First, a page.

Design Meets Sustainable Materials at High Point Market

SMT Visit to market

Less than one hundred miles from NC State University, in High Point North Carolina, the world’s largest home furnishing show takes place twice a year, bringing over 75,000 international participants – designers, architects, executives, and buyers alike.  The Market is a culmination of the latest product designs, bringing in an annual $6.73 billion, according to a report from UNC-Chapel Hill and Duke University’s Global Value Chains Center.

Sustainable Materials & Technology students, faculty, and staff attended the Spring 2019 Market and participated in a variety of curated opportunities  – educational seminars, social networking, and behind-the-scenes tours. Eric Gatton, La-Z-Boy Regional Vice President of Sales gave an in depth look at the companies sustainability initiatives, emphasizing that it’s not only good business but imperative in today’s climate to understand the environmental impacts of their operations. La-Z-Boy is a member of the American Home Furnishing Alliance’s comprehensive environmental management program, EFEC which stands for Enhancing Furniture’s Environmental Culture. Senior, Christina Verdi adds “The trip reinforced our education about sustainability growing in the industry. We heard from many companies branding themselves with green & sustainable certifications.”

Student Reflections: How did High Point Market make an impact on you?

SMT student, Edward Leary said his favorite part of the trip was the Materials Lab, “which showcased counter tops made from recycled aluminum flakes and skateboard decks made of recovered fishing nets.” He also discovered an unique piece of furniture – a dining room table “made out of wood from old wooden boats that would otherwise sit in a junkyard for years and years.”

To Anna Schraufnagel an SMT major and design minor, the Market reinforced how furniture is a great intersection of her two concentrations and a possible career path. 

Niambe James recounted her favorite collection of furniture was “the Glow Collection which showcased pieces made from recycled plastics!…The Glow collection uses reclaimed plastics to create functional, whimsical objects that are nostalgic of childhood elements. Each piece is carefully handmade to express the magical surrealism of memories, while honoring the need for a sustainable approach to making.”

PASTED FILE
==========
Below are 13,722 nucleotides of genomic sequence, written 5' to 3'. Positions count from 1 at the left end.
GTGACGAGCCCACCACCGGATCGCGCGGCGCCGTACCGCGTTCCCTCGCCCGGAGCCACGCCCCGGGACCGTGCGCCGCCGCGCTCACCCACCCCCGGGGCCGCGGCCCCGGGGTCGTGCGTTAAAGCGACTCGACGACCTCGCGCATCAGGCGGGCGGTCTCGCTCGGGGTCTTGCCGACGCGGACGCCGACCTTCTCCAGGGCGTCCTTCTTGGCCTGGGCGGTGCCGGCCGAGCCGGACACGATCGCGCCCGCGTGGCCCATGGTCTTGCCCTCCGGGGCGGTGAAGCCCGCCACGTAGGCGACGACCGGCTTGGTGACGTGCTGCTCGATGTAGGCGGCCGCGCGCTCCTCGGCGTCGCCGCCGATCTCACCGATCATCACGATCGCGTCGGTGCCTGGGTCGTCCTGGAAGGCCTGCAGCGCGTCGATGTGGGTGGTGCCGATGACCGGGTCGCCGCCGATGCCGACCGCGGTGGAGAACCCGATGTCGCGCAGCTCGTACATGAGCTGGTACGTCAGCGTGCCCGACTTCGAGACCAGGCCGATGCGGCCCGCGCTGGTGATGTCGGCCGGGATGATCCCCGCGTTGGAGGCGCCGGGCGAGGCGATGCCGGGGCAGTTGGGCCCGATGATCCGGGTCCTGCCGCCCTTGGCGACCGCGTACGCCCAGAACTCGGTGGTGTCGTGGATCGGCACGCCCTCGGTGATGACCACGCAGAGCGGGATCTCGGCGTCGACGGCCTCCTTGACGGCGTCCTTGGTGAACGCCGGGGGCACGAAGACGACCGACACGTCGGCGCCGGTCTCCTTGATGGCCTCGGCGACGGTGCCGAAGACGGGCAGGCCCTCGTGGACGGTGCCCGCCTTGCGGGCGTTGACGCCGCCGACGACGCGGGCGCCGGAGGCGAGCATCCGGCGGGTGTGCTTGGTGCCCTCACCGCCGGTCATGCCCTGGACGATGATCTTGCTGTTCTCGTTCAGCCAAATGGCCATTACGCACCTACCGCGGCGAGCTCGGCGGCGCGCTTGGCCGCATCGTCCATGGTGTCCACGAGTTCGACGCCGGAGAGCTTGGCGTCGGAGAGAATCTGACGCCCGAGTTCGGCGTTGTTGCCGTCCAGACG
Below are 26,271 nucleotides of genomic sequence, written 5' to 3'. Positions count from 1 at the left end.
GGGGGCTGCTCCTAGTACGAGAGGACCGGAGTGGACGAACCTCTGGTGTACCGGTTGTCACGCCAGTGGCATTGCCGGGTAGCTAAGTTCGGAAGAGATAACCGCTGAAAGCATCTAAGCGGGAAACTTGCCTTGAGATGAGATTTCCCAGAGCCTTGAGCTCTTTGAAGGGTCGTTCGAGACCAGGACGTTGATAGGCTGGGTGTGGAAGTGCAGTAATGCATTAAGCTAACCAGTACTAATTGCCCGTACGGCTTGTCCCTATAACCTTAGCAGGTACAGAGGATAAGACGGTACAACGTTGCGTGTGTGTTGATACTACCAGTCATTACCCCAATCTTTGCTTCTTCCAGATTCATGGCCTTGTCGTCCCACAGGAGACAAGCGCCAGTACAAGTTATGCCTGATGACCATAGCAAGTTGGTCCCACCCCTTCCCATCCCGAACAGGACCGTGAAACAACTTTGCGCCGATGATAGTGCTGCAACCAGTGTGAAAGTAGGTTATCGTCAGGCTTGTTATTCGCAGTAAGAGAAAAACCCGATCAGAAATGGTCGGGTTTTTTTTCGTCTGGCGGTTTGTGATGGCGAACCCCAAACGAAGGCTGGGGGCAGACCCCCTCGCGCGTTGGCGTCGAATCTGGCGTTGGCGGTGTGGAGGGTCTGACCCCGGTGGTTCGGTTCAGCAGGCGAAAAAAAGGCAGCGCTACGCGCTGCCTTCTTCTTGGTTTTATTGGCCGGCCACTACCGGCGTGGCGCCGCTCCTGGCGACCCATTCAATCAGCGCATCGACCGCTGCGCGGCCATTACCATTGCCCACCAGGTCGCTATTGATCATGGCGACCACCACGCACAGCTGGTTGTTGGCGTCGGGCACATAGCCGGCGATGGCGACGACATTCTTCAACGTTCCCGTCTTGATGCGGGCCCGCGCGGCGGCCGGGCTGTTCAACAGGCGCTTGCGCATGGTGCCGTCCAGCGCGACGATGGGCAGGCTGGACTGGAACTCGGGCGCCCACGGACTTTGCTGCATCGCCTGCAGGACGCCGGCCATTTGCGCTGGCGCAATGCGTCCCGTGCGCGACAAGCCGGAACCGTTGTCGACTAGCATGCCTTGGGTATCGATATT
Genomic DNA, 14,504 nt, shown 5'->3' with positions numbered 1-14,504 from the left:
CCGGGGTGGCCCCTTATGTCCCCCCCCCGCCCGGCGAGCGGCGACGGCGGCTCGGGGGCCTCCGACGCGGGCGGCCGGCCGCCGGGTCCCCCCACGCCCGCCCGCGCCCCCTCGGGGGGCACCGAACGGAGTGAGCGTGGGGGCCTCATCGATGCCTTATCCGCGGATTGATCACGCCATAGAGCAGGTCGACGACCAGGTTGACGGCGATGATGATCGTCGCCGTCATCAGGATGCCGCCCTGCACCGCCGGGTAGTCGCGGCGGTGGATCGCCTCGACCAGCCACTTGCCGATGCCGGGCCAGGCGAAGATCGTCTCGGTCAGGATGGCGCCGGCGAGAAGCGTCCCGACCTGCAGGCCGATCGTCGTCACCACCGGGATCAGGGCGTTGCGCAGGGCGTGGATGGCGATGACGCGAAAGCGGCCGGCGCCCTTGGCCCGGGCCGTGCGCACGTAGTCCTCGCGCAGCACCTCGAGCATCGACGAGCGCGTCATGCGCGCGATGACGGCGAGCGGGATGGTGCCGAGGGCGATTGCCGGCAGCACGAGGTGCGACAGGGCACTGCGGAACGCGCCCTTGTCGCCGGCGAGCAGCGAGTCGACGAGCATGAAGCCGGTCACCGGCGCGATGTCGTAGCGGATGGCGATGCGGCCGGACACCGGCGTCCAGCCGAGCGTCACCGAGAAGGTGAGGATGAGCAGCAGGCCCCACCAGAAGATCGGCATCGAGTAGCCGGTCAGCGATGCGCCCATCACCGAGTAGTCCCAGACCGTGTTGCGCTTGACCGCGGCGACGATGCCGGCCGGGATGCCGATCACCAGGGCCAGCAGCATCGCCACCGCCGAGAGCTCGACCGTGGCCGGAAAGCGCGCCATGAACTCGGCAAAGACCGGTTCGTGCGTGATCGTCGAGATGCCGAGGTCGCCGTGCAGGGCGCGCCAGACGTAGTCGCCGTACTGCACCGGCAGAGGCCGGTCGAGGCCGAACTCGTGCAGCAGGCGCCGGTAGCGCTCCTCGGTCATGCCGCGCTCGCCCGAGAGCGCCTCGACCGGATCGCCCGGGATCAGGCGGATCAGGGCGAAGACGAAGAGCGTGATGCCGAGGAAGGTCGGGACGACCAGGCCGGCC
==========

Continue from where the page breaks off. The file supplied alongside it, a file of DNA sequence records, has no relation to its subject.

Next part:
Niambe also recalled “the group saw one collection that presented furniture made completely out of cork; metal was only used to frame the couches and I believe the tables. My SMT classes so far have taught me that wood is one of the most sustainable materials available if it is managed correctly, so it was very interesting to see how an artist was able to craft a living room set out of this sustainable resource.”

Verdi’s favorite company was Trade International- Indian Art and Furniture Place. “Their furniture was made out of reclaimed wood from boats and ceilings. When I asked one of the employees why they chose to use reclaimed wood, her response was, ‘To save the planet, keep the wood out of the landfill.’ This was great to hear because my primary reason for coming into Sustainable Materials and Technology was to help reduce waste and hearing how someone was able to make a company doing this made me very excited.”

“Sustainability has become a mandate among the buying public.” – Sustainable Furnishings Council

SMT DesignNorth Carolina based Sustainable Furnishings Council exists to help companies reduce their environmental footprints as they grow, and to help consumers find healthy furnishings as well as raise consumer interest in environmentally safe furnishings and promote the development of many more sustainable options. Students participated in GREENleaders certification courses during their visit. Student Alan Miller said “Our class with the Sustainable Furnishing Council reinforced topics our professors are covering. It was great to see people from industry emphasizing sustainability, even without a background in our area.” SFC urges the use of Life Cycle Assessment as the best method for analyzing the environmental and health impact of products and a verifiable chain of custody as the only acceptable method for tracking wood flow.

Students shared a resounding sentiment of praise and appreciation for the quality of their experiences at High Point Market. Verdi says “I hope that the market will continue to expand in the amount of sustainable pieces shown,” and James seconds with ” The showrooms change every year at the Market, so I would love to go back next year to see what new collections people come up with! As more people begin to understand renewable materials, I would like to see if there is an increase in sustainable furniture.”